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Employers and Health Plans Bet on Health and Wellness Initiatives to Stem Costs

News Release
June 4, 2008

Alwyn Cassil (202) 264-3484 or

WASHINGTON, DC—Health plan initiatives to promote health and wellness among workers are now commonplace, despite an acknowledged lack of evidence of an investment payoff, according to a study released today by the Center for Studying Health System Change (HSC).

Much of the momentum for health and wellness initiatives has come from large employers looking for long-term strategies to address rising costs and to support their broader consumer-based strategy of giving employees more responsibility for health care decisions and costs, the study found.

The investment payoff for health and wellness initiatives has been difficult to demonstrate, according to the study. Because many of the health and wellness activities in existence today have only been introduced recently and not yet evaluated, there is little credible evidence regarding return on investment.

"Ultimately, the credibility of health and wellness activities to improve health and contain costs will depend on evidence demonstrating both health improvements and a positive return on investment," said Paul B. Ginsburg, Ph.D., president of HSC, a nonpartisan policy research organization funded in part by the Robert Wood Johnson Foundation.

"We heard from employers and health plans that health and wellness activities are the right thing to do and are particularly important as employees assume more responsibility for health care decisions and costs," said HSC Senior Fellow Debra A. Draper, Ph.D., coauthor of the study with HSC Health Researcher Ann Tynan, M.P.H., and HSC Senior Consulting Researcher Jon B. Christianson, Ph.D., of the University of Minnesota.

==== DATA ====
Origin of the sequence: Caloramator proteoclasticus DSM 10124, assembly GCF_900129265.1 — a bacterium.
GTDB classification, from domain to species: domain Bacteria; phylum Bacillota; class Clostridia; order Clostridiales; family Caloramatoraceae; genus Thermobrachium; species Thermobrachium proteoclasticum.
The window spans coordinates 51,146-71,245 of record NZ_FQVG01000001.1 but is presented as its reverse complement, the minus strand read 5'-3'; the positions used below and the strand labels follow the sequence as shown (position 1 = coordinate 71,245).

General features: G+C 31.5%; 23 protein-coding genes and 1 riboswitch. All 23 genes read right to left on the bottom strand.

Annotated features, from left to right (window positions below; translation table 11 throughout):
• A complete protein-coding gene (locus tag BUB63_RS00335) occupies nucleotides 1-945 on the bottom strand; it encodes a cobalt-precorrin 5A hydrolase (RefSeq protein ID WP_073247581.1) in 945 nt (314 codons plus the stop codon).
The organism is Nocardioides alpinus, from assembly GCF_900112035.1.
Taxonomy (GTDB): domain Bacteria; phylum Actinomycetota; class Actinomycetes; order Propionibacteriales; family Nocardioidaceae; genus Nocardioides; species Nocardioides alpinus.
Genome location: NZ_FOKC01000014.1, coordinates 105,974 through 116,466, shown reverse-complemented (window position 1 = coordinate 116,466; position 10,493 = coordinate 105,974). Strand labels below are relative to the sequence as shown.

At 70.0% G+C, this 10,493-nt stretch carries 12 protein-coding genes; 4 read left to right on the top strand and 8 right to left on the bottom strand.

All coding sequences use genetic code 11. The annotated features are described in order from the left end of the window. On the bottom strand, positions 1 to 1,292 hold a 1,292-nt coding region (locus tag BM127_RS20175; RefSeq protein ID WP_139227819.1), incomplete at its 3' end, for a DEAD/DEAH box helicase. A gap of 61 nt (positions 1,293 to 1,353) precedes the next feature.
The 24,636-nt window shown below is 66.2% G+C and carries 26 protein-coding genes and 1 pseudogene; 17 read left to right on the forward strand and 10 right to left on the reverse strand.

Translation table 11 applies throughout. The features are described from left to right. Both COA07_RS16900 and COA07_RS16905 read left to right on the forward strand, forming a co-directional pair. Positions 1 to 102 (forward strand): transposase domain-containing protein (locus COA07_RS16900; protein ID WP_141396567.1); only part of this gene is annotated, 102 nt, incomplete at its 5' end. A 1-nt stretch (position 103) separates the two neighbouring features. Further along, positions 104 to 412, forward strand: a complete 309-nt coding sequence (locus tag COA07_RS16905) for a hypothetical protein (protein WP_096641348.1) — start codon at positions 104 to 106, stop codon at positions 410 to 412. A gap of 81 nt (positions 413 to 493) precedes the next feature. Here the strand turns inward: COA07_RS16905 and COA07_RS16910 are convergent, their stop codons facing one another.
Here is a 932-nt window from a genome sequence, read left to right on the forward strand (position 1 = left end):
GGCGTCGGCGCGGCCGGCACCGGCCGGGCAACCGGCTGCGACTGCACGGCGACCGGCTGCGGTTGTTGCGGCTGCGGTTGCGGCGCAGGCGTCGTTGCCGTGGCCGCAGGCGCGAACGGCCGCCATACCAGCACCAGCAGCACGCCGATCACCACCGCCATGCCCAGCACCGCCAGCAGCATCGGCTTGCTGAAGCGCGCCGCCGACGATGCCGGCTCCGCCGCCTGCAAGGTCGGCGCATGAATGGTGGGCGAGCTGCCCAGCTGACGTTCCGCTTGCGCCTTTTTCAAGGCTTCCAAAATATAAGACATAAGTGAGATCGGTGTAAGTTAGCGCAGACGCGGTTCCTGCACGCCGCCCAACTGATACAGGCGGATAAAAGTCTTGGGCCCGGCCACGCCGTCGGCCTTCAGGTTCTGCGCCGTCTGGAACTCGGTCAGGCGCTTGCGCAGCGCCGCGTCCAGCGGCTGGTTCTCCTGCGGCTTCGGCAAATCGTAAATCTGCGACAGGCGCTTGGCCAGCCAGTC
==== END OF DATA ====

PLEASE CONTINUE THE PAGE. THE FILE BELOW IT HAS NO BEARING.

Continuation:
Health and wellness activities are premised on the idea that healthier people will use fewer medical resources and be more productive. Health and wellness initiatives go beyond screening activities, such as mammograms and colonoscopies that detect disease, and differ from disease management and case management interventions, which are used once a disease is diagnosed.

The study’s findings are detailed in a new HSC Issue Brief—Health and Wellness Initiatives: The Shift from Managing Illness to Promoting Healthavailable here.
The study is based on HSC’s 2007 site visits to 12 nationally representative metropolitan communities: Boston; Cleveland; Greenville, S.C.; Indianapolis; Lansing, Mich.; Little Rock, Ark.; Miami; northern New Jersey; Orange County, Calif.; Phoenix; Seattle; and Syracuse, N.Y. HSC has been tracking change in these markets since 1996. The site-visit research is funded by the Robert Wood Johnson Foundation.

Other key study findings include:

  • Across the 12 HSC communities, health plans are packaging, branding and marketing health and wellness activities as a way of differentiating themselves in the market. Often these activities are marketed as a key component of a comprehensive approach to care management.
  • Engaging enrollees is challenging because participation in health and wellness activities typically is voluntary. Most respondents believed some type of incentive is needed to engage people-not only to get them involved initially, but also to encourage them to actually improve their health. Where incentives exist, they tend to vary widely in size and design. They include, for example, small cash payments for the completion of a health risk assessment, gift cards, discounts off of gym memberships, and reimbursement for weight management programs, such as Weight Watchers.
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The Center for Studying Health System Change is a nonpartisan policy research organization committed to providing objective and timely research on the nation’s changing health system to help inform policy makers and contribute to better health care policy. HSC, based in Washington, D.C., is funded principally by the Robert Wood Johnson Foundation and is affiliated with Mathematica Policy Research, Inc.


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The Center for Studying Health System Change Ceased operation on Dec. 31, 2013.